One cannot speak of Alan without speaking of his soulmate, Jan. She was always close by with a big smile and a warm greeting. If Jan was not with him, the first question he was asked was, “Where’s Jan?” They were an indispensable part of each other’s lives. Both of them cared so much for his students, and Jan knew every student well. The couple met when they were students at Eastman in the late 1940s. Janet (Voorhies) won the Concerto Competition, singing an aria from “The Consul.” Alan always said that her performance was so dramatic that he knew at that moment that he wanted to have her in his life. They were married on October 19, 1951, one year after they met. 

The term “end of an era” is often bandied about, but in this case it is not an exaggeration. I watched Alan play in the halcyon days of what is considered by many as the greatest percussion section among great percussion sections in the late 1950s and 1960s. That was my introduction to his talent. Then, the Philadelphia Orchestra section consisted of Mickey Bookspan, Fred Hinger, Charlie Owen, and Alan. When he joined the orchestra in 1957, he was assigned mostly to bass drum and triangle, but what he did with that assignment is legend. He brought his extraordinary sound concept to the bass drum because of his innovative bass drum stand and, of course, those fabulous triangles he first manufactured in 1963, which have become a staple in percussion sections all over the world. The original triangle that he became famous for was made from a knitting mill spindle used in a yarn factory. Alan told me about the genesis of the bass drum stand. As the stagehands were carrying the drum off stage after a concert, he happened to hit it as they were passing by and the sound was freer and fuller. This made him realize that the drum sounded better if suspended. The rest is percussion history.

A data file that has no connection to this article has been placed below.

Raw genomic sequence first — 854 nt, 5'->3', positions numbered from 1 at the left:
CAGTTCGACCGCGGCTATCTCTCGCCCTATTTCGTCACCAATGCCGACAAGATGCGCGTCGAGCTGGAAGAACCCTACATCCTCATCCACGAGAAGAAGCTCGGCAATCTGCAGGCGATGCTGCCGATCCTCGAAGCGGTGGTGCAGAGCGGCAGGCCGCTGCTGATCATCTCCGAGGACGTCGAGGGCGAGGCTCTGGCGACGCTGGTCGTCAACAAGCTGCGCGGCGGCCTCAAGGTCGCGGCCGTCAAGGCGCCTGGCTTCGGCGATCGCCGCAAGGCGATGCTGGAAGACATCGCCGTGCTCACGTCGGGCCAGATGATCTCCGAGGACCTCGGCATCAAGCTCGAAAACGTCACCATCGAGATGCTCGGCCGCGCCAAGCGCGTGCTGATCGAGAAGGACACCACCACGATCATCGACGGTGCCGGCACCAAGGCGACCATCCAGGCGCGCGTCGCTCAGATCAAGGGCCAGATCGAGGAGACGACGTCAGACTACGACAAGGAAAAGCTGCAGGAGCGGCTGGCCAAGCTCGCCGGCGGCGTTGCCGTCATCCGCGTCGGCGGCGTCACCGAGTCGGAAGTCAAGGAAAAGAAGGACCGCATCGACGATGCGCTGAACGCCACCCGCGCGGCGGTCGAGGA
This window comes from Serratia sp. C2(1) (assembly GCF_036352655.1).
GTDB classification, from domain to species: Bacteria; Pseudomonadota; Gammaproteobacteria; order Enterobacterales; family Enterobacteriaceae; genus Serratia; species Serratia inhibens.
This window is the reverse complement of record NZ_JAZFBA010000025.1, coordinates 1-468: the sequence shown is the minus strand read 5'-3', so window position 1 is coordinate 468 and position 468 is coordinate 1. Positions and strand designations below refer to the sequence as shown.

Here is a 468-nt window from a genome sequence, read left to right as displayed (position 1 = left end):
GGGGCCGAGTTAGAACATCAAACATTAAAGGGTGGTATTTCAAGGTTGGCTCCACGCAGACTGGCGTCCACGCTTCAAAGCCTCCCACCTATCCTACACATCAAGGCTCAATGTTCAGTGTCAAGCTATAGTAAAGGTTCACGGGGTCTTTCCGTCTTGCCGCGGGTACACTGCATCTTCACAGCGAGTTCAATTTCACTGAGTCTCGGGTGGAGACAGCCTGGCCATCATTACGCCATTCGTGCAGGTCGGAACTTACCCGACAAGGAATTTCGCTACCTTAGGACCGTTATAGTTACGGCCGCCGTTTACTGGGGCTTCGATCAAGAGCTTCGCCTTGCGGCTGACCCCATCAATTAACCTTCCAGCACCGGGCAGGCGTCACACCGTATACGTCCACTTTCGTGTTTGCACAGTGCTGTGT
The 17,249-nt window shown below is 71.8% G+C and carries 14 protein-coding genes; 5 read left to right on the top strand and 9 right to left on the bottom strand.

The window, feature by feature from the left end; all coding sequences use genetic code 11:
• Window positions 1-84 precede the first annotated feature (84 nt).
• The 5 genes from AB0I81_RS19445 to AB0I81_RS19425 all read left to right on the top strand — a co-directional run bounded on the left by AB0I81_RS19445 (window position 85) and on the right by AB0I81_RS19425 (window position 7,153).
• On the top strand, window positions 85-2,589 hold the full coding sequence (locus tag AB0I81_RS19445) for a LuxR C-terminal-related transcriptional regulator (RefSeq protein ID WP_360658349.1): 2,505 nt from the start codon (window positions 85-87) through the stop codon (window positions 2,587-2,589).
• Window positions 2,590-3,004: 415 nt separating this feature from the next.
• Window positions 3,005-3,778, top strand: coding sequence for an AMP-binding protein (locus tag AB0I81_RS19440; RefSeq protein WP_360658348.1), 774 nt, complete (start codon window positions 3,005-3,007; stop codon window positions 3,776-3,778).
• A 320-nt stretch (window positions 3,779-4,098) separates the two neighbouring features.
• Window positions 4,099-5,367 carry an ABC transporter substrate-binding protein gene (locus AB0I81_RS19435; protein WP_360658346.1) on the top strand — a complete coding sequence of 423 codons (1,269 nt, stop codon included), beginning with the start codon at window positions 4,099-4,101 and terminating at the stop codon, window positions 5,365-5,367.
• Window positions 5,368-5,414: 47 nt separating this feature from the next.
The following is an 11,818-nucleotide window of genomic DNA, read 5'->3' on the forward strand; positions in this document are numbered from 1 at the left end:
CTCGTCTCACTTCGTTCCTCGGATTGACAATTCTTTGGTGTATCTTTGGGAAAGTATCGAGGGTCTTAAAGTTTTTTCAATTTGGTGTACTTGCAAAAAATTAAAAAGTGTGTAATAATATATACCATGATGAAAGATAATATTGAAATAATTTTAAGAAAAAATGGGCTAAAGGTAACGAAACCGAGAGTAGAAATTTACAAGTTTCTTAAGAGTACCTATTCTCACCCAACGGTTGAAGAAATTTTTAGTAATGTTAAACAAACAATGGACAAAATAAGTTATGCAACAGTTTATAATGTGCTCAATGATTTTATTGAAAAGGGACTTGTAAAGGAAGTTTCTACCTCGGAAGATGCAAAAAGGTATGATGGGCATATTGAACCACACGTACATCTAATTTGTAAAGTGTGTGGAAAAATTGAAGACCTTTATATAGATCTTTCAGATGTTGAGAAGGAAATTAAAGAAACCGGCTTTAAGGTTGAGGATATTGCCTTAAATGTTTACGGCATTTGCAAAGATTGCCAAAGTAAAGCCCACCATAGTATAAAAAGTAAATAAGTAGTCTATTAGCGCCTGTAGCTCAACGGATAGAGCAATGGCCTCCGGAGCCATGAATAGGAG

Alan gave any music he played style and character; the notes were just a starting point for him. As a member of the orchestra, he performed at hundreds of concerts and made many extraordinary recordings with Eugene Ormandy, Ricardo Muti, and Wolfgang Sawallisch, to name a few.

Alan instituted and organized the Symphonic Emeritus Percussion Section concerts at PASIC. I was privileged to conduct the group for many years and saw first-hand his amazing organizational skills. He divided up the parts, wrote the copy, recorded the music, and timed the entire program to perfection—and played, too! What I saw and heard at his last performance with the Emeritus Percussion Section at PASIC 2019 was the same extraordinary player that I saw in 1960 when he was in his thirties. He was elected to the PAS Hall of Fame in 1998.

Alan Abel

Alan Abel (sixth from left) during his last PASIC performance on November 14, 2019. He was joined by the rest of the “Symphonic Emeritus” percussion section: (L-R) John Beck, Bill Cahn, Bill Wiggins, Ruth Cahn, Tom Akins, Tony Cirone, Peter Kogan, Frank Epstein, under the direction of Phil O’Banion.

Alan is survived by Jan, his wife of 68 years, his brother Bruce, his children Marianne, Alan, and Paul, in addition to his grandchildren Andrea, Erica, Christopher, David, Sarah, Stephen, and Kristen, and 17 great-grandchildren!